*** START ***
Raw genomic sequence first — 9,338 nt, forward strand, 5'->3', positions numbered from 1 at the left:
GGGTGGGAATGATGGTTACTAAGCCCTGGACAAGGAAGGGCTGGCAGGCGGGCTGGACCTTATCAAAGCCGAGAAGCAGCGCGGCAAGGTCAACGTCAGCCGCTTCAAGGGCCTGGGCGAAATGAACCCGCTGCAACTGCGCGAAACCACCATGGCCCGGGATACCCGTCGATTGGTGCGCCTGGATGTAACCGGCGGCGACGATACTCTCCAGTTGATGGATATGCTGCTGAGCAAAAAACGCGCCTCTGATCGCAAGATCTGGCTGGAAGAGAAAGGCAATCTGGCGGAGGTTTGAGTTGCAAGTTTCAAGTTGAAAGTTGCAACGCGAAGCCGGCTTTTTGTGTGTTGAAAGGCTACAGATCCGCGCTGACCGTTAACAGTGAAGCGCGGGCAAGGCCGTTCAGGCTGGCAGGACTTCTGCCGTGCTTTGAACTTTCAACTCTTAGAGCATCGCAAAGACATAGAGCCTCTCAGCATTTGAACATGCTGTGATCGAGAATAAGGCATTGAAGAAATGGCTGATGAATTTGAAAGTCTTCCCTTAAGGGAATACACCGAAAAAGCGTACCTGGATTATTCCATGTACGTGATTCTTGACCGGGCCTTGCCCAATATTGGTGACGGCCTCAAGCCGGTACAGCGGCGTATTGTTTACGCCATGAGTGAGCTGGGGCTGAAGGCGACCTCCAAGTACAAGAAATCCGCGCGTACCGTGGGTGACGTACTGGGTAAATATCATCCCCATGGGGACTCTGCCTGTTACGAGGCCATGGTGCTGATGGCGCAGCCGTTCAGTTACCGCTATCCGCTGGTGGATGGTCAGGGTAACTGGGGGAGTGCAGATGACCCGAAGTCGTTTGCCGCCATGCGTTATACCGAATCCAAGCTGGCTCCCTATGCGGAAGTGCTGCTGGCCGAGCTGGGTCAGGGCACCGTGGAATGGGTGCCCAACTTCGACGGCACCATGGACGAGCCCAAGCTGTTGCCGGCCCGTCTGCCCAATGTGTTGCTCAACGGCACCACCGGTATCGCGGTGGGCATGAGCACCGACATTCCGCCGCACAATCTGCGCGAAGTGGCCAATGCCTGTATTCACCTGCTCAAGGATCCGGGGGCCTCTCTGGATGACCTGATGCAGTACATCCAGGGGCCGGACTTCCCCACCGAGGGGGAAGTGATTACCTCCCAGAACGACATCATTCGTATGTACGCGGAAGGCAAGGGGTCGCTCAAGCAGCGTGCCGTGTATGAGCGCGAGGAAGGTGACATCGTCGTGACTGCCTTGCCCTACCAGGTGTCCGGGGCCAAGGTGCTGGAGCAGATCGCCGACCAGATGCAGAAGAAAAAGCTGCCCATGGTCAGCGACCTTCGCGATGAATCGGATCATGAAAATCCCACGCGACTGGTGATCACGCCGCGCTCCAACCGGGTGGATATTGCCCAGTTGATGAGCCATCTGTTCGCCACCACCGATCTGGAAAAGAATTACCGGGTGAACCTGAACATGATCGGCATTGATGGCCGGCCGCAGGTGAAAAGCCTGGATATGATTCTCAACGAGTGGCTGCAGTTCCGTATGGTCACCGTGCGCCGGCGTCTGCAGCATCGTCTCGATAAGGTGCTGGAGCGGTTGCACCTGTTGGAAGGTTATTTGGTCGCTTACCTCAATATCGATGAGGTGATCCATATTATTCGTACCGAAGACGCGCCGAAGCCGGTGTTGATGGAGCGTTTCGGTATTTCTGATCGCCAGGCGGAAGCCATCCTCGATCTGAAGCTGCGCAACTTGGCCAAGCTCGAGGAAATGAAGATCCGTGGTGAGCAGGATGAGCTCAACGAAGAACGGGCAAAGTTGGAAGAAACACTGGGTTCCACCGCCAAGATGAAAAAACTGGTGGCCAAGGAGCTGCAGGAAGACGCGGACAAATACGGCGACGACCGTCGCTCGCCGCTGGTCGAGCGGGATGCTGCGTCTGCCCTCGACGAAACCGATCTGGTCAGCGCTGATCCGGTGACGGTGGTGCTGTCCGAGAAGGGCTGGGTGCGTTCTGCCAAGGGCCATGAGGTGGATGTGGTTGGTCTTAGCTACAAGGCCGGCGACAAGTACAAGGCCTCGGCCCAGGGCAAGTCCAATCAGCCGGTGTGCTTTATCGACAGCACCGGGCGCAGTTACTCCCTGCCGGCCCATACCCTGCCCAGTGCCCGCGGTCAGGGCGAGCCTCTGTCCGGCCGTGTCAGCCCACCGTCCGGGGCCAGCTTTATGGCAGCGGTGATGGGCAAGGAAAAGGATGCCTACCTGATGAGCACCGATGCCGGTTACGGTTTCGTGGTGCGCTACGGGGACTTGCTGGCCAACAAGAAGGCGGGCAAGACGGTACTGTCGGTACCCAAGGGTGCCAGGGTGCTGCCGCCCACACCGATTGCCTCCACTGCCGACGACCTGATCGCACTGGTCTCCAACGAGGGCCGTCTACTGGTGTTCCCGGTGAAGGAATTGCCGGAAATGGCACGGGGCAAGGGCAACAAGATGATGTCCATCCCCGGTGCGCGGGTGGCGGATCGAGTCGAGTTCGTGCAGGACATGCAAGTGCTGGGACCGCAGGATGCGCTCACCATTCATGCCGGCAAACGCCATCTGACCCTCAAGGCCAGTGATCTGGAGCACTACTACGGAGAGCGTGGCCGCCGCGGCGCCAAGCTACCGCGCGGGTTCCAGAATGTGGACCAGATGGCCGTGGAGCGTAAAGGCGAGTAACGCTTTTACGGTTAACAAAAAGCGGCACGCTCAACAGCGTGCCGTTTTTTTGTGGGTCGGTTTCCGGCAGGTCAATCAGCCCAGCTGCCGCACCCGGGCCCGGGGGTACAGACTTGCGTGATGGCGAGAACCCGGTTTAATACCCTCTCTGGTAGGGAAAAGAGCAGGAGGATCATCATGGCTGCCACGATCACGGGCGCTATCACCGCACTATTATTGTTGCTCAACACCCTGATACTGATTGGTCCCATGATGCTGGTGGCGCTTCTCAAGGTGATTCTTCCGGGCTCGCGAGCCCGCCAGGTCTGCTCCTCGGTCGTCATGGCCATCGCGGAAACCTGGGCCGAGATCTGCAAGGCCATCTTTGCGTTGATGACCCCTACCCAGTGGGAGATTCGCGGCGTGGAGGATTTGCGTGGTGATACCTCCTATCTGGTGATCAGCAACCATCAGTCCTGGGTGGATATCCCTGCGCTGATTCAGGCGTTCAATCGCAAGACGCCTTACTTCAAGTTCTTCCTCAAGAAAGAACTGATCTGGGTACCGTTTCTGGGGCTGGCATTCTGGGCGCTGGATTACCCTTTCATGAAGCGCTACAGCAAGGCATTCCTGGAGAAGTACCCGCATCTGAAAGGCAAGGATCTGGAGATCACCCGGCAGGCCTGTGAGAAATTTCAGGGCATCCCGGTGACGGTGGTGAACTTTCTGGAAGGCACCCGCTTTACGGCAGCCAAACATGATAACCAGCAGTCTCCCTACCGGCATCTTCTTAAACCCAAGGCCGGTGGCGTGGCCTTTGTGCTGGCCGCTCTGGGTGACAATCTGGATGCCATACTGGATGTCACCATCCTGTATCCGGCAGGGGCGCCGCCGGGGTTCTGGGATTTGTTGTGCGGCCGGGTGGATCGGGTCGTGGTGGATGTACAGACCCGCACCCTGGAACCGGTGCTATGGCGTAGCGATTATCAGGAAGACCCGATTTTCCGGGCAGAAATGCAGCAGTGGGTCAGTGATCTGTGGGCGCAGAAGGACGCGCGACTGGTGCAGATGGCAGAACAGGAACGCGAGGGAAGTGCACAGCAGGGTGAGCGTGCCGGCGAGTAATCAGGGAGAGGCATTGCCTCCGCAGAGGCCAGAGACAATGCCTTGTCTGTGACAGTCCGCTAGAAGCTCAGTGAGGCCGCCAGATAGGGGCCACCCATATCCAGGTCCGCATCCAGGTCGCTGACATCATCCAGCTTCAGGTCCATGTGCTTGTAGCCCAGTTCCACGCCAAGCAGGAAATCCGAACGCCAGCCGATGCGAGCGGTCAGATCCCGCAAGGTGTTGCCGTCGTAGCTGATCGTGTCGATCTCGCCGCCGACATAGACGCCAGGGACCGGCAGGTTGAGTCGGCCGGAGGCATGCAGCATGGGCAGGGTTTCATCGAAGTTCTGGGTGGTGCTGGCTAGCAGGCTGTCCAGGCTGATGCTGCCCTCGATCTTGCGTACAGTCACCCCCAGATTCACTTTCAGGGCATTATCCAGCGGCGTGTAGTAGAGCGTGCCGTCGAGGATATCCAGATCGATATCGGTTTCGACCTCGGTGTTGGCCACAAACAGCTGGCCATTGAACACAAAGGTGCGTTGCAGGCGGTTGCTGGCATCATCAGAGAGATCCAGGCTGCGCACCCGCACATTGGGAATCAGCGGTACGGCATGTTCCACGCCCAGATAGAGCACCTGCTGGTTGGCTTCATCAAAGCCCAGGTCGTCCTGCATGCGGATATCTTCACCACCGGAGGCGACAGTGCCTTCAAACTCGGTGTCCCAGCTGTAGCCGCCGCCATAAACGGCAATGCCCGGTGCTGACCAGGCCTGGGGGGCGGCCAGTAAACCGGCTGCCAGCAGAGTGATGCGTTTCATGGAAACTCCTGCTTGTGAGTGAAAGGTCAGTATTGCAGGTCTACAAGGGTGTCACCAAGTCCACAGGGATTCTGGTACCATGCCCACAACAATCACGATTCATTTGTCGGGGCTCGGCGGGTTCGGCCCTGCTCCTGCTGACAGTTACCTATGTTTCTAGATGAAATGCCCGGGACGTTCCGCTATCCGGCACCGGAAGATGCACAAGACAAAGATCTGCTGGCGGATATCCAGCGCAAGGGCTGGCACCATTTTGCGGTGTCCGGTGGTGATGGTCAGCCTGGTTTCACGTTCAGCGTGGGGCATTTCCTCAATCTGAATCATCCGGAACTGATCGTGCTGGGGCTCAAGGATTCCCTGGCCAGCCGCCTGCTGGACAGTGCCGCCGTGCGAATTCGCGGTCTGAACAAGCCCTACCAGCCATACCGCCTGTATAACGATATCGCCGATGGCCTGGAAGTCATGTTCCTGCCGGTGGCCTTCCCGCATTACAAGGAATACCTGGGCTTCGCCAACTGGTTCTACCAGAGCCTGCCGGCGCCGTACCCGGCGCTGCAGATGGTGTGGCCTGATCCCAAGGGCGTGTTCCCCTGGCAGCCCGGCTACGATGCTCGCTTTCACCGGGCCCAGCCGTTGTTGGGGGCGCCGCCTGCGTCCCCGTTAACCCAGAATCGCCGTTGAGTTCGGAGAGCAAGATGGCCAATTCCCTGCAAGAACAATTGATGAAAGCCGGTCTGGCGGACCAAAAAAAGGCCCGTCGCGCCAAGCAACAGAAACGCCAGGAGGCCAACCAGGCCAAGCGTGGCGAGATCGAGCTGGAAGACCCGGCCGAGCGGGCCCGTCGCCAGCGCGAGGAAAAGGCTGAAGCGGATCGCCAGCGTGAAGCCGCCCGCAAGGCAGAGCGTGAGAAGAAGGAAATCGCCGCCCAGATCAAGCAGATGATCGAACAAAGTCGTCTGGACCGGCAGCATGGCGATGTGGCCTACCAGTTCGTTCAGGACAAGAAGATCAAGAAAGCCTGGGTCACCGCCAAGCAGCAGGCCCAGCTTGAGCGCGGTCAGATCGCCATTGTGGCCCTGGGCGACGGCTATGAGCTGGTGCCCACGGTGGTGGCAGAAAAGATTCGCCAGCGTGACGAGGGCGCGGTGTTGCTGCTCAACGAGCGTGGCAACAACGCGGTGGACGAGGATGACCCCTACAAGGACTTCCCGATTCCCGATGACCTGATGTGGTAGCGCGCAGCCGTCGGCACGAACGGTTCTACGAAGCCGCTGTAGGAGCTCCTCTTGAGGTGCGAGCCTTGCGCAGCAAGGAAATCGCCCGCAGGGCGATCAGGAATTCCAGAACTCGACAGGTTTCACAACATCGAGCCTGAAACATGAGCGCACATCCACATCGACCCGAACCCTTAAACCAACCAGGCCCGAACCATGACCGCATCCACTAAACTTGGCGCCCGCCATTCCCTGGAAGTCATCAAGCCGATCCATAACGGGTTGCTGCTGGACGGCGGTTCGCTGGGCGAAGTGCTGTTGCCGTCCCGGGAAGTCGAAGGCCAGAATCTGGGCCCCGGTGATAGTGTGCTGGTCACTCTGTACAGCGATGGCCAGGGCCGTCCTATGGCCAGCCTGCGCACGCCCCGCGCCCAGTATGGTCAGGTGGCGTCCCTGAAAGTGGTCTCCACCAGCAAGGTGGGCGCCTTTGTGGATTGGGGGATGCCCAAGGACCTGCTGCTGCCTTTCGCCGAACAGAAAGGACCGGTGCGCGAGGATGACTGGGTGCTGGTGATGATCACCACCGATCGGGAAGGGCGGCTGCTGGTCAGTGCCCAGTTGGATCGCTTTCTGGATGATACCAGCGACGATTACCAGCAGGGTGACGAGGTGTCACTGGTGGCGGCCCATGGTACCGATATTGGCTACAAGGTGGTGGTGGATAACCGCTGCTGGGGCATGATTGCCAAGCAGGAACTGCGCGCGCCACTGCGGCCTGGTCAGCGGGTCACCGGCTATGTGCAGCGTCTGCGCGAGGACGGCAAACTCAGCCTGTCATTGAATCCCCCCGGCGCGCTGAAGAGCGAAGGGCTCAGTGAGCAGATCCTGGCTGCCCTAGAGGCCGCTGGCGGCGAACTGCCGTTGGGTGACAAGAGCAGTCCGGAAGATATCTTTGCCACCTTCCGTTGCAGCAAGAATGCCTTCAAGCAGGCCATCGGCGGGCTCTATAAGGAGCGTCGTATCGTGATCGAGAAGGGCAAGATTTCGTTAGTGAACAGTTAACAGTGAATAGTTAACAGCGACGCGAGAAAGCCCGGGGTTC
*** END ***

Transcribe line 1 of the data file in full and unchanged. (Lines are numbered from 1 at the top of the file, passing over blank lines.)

Raw genomic sequence first — 9,338 nt, forward strand, 5'->3', positions numbered from 1 at the left: